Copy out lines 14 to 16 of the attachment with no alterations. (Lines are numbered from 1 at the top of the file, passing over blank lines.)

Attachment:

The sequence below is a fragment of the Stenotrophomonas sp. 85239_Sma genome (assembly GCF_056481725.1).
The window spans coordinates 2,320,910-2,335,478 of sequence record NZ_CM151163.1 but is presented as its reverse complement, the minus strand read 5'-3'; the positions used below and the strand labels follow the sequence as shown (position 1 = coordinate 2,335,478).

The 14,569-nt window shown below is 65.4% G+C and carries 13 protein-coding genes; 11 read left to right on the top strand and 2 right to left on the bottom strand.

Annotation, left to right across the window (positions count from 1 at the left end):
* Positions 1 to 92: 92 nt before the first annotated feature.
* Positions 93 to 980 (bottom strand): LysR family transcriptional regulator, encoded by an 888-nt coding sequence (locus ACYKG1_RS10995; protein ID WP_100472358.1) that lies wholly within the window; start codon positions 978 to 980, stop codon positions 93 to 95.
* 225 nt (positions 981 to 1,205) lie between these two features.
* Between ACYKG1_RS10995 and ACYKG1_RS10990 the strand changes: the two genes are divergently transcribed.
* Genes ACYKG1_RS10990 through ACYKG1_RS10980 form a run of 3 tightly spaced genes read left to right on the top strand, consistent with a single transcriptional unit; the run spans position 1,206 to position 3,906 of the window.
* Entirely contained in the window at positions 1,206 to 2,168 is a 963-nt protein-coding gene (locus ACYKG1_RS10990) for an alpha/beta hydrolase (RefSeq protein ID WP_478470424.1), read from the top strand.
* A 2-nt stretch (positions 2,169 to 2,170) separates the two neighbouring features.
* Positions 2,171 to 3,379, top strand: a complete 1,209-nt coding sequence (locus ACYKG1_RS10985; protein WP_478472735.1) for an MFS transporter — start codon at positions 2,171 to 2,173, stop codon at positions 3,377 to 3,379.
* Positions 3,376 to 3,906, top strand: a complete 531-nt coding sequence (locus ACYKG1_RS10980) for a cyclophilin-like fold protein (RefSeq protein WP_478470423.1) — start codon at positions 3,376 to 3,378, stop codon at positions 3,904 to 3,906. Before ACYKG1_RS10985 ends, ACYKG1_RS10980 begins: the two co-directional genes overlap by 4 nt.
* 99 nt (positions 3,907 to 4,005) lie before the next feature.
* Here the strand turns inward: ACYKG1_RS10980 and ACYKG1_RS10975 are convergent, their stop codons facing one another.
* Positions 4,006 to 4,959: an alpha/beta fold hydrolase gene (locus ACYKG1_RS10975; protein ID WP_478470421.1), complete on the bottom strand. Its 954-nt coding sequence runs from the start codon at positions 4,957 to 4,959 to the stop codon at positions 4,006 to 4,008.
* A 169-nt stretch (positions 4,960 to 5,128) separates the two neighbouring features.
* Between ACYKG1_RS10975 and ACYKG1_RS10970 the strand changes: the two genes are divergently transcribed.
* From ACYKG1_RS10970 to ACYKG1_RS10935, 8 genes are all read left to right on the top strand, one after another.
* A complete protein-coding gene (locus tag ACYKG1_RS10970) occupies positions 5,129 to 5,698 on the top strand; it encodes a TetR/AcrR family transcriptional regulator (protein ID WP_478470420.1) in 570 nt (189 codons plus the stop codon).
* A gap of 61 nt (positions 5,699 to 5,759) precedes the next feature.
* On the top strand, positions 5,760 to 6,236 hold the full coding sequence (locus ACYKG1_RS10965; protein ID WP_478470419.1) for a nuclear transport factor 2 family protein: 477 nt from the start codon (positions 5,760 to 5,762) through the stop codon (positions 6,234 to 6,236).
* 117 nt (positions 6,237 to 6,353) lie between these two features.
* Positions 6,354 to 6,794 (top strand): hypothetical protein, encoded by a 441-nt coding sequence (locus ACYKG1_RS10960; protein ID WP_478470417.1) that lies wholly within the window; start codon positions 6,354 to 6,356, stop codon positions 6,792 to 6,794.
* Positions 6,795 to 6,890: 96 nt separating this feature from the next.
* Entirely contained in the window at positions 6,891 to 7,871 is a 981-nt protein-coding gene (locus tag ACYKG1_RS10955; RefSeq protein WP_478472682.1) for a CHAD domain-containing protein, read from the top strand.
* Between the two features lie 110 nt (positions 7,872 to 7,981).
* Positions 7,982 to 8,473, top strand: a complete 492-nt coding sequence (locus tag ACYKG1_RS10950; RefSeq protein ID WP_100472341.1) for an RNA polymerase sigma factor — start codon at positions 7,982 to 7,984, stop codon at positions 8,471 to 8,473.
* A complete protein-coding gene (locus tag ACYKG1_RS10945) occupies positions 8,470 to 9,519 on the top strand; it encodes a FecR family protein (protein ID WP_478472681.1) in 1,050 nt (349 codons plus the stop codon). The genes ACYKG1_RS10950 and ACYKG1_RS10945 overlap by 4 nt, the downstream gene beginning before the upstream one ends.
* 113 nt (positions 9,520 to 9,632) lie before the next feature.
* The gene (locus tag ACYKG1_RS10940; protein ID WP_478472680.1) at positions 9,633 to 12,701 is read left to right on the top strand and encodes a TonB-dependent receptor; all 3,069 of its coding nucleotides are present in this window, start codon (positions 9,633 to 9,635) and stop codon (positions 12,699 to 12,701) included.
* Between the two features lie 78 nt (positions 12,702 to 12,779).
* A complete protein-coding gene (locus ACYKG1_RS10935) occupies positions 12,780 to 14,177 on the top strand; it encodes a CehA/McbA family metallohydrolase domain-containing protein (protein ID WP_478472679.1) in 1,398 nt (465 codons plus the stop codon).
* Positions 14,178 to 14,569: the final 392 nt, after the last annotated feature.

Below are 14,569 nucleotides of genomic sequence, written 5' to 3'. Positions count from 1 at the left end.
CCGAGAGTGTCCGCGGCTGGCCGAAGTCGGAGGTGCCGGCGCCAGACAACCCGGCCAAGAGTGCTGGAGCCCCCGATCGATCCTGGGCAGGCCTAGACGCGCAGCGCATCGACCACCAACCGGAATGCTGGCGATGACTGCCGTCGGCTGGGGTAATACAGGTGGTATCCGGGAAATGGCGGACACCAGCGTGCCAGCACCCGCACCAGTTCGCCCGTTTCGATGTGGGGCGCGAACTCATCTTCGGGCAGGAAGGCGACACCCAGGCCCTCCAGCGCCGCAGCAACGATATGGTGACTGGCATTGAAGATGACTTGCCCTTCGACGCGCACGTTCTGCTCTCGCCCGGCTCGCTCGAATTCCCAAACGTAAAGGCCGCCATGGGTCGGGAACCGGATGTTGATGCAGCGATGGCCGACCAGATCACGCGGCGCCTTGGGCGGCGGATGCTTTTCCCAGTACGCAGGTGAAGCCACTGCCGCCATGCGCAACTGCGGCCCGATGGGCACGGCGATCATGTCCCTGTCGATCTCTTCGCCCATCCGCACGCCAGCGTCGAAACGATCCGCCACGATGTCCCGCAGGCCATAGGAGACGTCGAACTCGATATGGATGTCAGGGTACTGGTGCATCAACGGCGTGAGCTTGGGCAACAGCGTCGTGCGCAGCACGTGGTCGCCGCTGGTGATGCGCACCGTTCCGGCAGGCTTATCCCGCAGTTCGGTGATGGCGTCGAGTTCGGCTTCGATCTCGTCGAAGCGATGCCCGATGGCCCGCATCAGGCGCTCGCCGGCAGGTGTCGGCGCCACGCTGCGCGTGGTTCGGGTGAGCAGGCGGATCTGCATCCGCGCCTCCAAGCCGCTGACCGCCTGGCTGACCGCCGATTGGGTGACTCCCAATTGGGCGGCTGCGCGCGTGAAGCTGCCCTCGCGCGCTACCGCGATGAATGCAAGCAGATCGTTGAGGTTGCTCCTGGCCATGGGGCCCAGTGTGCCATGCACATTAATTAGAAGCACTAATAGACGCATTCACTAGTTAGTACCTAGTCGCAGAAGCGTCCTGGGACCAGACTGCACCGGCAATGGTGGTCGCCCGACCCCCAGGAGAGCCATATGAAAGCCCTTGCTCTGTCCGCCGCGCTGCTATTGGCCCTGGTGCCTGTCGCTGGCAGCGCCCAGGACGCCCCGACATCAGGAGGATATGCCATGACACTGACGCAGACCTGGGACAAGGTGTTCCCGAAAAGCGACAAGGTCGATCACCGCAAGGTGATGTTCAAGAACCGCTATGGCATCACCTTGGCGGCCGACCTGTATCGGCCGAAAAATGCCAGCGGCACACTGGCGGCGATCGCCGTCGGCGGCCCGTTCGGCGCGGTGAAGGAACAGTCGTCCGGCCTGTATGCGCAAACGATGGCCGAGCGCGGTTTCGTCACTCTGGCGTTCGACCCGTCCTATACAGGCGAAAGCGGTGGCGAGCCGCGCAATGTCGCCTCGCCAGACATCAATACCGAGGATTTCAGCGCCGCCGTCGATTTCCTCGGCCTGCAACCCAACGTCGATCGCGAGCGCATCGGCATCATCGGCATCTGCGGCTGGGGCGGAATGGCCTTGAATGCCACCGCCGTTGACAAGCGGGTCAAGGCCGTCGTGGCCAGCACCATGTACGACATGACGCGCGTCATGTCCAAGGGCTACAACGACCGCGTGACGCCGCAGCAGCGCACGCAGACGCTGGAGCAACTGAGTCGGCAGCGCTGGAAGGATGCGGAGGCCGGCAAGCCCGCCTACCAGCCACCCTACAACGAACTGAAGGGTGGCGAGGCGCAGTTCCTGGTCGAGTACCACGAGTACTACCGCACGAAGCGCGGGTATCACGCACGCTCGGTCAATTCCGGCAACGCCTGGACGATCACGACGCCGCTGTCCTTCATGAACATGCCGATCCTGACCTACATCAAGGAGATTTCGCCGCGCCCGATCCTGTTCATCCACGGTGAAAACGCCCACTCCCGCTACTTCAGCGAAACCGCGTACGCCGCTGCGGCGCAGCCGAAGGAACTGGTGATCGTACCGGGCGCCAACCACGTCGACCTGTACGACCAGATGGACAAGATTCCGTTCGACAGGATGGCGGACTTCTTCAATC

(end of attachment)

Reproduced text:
* 99 nt (positions 3,907 to 4,005) lie before the next feature.
* Here the strand turns inward: ACYKG1_RS10980 and ACYKG1_RS10975 are convergent, their stop codons facing one another.
* Positions 4,006 to 4,959: an alpha/beta fold hydrolase gene (locus ACYKG1_RS10975; protein ID WP_478470421.1), complete on the bottom strand. Its 954-nt coding sequence runs from the start codon at positions 4,957 to 4,959 to the stop codon at positions 4,006 to 4,008.